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Dealer Wants Car Back - Wants More Money Crawfordsville IN

When you sign a contract to buy with a loan, or to lease, the dealer attempts to find a finance company or bank that will approve you under the terms you agreed to in your contract. Somewhere in your contract or in a separate document, often called a bailment agreement, this condition is spelled.

Twin City Dodge
(888) 258-9087
650 Sagamore Pkwy S
Lafayette, IN
 
Professional Transportation Inc.
(317) 709-6566
5552 West 29th Place
Evansville, IN

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Wiese GM Center & Toyota
(812) 372-3725
3560 N National Rd
Columbus, IN

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Pedigo's Auto Sales
(317) 248-8125
9150 W Washington St Ste B
Indianapolis, IN

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Owners Auto Mart
(317) 298-7355
4090 Lafayette Rd
Indianapolis, IN

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J & R Motors
(765) 423-2111
2409 US Hwy 231 S
Lafayette, IN

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College Corner Autoplex
(800) 433-3243
1000 N 6th St
Vincennes, IN

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Terry Lee Honda
(317) 272-1000
8693 E. U.S. Highway 36
Avon, IN
 
Kenny's Classic Cars
(765) 282-2678
1120 E 29th St
Muncie, IN

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Carl Klene's Auto Sales
(317) 788-7140
550 E Hanna Ave
Indianapolis, IN

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Dealer Wants Car Back - Wants More Money

It happens every day. You buy or lease a car from a dealer. He calls you a few days or a couple of weeks later and wants his car back, or asks you to sign a new contract with higher payments. Is this a scam? Is it legal?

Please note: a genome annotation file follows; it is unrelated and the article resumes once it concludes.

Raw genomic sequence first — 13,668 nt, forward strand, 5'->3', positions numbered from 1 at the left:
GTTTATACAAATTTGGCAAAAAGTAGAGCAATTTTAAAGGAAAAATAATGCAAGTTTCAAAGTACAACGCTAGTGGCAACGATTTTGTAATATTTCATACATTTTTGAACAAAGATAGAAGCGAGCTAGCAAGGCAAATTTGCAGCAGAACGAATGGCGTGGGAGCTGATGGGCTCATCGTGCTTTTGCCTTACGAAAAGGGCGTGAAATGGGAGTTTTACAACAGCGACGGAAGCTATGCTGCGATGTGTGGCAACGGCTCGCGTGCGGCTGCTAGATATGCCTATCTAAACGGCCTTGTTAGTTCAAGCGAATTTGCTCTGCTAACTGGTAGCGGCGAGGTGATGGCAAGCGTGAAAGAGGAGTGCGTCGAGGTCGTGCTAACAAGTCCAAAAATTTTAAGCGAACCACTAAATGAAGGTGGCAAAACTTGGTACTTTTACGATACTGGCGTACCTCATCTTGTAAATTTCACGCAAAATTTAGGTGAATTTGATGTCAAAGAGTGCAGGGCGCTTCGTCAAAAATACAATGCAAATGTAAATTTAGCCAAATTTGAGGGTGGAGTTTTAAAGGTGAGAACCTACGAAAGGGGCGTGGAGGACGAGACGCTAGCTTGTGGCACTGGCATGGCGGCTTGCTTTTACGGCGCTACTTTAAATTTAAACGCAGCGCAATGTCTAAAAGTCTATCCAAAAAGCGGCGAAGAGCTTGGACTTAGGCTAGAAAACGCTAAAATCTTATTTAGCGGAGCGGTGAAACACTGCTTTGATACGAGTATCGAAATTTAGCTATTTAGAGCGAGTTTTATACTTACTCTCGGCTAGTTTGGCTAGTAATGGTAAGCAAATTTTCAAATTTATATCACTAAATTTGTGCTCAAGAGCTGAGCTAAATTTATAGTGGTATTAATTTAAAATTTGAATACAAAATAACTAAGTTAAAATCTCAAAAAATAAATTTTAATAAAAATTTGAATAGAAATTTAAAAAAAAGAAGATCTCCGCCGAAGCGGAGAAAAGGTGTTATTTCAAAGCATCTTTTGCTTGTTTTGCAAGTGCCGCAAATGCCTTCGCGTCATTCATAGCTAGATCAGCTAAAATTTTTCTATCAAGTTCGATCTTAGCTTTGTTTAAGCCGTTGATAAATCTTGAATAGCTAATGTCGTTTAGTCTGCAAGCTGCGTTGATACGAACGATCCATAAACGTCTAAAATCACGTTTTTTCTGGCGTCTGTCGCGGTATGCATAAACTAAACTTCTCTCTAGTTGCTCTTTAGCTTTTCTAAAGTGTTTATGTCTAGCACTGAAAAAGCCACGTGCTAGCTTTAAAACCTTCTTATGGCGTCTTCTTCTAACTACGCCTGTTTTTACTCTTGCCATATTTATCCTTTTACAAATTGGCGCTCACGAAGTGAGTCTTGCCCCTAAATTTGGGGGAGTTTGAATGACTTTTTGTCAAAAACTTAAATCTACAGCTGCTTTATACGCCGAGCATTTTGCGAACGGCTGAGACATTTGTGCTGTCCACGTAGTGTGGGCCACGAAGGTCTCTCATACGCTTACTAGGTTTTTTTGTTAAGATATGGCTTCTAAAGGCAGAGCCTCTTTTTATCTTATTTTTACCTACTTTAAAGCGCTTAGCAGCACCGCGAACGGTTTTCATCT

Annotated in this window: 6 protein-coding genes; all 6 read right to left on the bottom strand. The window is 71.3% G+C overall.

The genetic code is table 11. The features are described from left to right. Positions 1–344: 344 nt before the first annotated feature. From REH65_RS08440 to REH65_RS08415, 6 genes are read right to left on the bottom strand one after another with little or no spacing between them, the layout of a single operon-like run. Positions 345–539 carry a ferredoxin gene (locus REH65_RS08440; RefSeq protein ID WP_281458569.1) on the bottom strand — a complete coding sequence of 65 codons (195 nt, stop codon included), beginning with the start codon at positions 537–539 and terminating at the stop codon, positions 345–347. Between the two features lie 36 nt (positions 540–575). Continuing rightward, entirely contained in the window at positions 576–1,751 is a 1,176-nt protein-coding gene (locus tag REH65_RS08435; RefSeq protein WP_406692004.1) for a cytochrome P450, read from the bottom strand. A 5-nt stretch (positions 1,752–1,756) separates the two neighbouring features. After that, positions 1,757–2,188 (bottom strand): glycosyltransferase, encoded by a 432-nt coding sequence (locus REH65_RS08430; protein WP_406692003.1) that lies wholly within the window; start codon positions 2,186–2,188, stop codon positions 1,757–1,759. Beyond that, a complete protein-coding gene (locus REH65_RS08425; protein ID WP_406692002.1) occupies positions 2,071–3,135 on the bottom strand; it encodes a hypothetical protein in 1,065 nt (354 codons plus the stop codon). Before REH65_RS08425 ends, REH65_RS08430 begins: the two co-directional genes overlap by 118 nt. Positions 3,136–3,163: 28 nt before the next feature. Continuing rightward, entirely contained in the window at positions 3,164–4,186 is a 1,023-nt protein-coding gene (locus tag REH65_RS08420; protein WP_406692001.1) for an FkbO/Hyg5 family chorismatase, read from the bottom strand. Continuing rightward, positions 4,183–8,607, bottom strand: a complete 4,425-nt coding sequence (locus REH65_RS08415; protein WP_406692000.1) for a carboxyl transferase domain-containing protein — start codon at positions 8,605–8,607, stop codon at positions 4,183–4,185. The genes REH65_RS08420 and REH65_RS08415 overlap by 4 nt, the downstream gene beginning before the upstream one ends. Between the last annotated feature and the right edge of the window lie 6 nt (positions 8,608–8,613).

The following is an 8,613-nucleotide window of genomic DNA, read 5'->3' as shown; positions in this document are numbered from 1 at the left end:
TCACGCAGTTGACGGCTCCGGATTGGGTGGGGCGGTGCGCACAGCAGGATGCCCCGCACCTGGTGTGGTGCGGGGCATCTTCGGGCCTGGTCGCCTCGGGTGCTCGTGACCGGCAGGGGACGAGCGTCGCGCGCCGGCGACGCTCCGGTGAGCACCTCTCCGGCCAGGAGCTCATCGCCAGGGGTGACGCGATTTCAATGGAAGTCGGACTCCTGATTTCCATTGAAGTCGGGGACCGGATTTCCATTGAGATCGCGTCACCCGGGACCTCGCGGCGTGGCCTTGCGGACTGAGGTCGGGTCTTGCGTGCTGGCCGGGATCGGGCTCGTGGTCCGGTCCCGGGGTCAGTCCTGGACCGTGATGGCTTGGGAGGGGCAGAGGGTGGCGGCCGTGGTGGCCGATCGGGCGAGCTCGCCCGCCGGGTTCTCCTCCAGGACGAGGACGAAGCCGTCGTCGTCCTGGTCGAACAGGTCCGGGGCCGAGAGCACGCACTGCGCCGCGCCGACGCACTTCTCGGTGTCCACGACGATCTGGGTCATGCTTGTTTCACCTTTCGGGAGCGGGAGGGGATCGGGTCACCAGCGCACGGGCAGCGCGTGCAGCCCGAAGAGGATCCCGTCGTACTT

First, let's understand some fundamentals of car financing. Car dealers don't finance or lease cars. When you sign a contract to buy with a loan, or to lease, the dealer attempts to find a finance company or bank that will approve you under the terms you agreed to in your contract. Somewhere in your contract or in a separate document, often called a bailment agreement, this condition is spelled out.

Essentially, it says that you agree to let the dealer arrange your car financing on your behalf, and that, if he can't find a finance company or bank to approve you and accept your loan or lease, then the deal isn't final. In this case, you will either be asked to return your car, get a co-signer, or sign a new contract for new terms that are acceptable to a finance company the dealer has contacted. Most likely, the option to return your vehicle won't be mentioned because the dealer does not want to lose this deal.

This is perfectly logical since the dealer wants to paid for his car and if a finance company can't be found who will accept the deal and pay him, the car still belongs to the dealer.

We often get emails from consumers who are in this situation and they frequently ask if they can simply keep the car and refuse to sign a n...

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